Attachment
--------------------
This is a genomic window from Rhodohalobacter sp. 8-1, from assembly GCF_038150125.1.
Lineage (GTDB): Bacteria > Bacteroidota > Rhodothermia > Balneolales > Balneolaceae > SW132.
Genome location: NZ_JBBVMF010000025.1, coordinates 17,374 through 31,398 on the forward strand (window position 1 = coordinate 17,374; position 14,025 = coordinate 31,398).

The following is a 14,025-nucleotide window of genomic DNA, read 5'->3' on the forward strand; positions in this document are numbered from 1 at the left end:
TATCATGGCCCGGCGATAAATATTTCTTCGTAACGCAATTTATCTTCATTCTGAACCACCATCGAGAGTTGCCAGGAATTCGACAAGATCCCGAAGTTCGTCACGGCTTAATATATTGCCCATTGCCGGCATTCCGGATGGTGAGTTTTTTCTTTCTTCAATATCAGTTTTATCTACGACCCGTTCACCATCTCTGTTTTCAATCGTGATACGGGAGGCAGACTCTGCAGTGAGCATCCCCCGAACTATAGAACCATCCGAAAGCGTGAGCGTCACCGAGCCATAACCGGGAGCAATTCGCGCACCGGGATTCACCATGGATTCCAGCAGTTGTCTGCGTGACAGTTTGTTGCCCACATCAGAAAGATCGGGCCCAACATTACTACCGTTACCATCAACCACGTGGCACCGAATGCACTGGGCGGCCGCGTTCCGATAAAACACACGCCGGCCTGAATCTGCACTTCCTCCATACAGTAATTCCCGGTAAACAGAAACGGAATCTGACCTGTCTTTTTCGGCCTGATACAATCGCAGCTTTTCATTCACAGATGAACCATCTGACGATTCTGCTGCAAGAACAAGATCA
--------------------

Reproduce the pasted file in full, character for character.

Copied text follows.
This is a genomic window from Rhodohalobacter sp. 8-1, from assembly GCF_038150125.1.
Lineage (GTDB): Bacteria > Bacteroidota > Rhodothermia > Balneolales > Balneolaceae > SW132.
Genome location: NZ_JBBVMF010000025.1, coordinates 17,374 through 31,398 on the forward strand (window position 1 = coordinate 17,374; position 14,025 = coordinate 31,398).

The following is a 14,025-nucleotide window of genomic DNA, read 5'->3' on the forward strand; positions in this document are numbered from 1 at the left end:
TATCATGGCCCGGCGATAAATATTTCTTCGTAACGCAATTTATCTTCATTCTGAACCACCATCGAGAGTTGCCAGGAATTCGACAAGATCCCGAAGTTCGTCACGGCTTAATATATTGCCCATTGCCGGCATTCCGGATGGTGAGTTTTTTCTTTCTTCAATATCAGTTTTATCTACGACCCGTTCACCATCTCTGTTTTCAATCGTGATACGGGAGGCAGACTCTGCAGTGAGCATCCCCCGAACTATAGAACCATCCGAAAGCGTGAGCGTCACCGAGCCATAACCGGGAGCAATTCGCGCACCGGGATTCACCATGGATTCCAGCAGTTGTCTGCGTGACAGTTTGTTGCCCACATCAGAAAGATCGGGCCCAACATTACTACCGTTACCATCAACCACGTGGCACCGAATGCACTGGGCGGCCGCGTTCCGATAAAACACACGCCGGCCTGAATCTGCACTTCCTCCATACAGTAATTCCCGGTAAACAGAAACGGAATCTGACCTGTCTTTTTCGGCCTGATACAATCGCAGCTTTTCATTCACAGATGAACCATCTGACGATTCTGCTGCAAGAACAAGATCA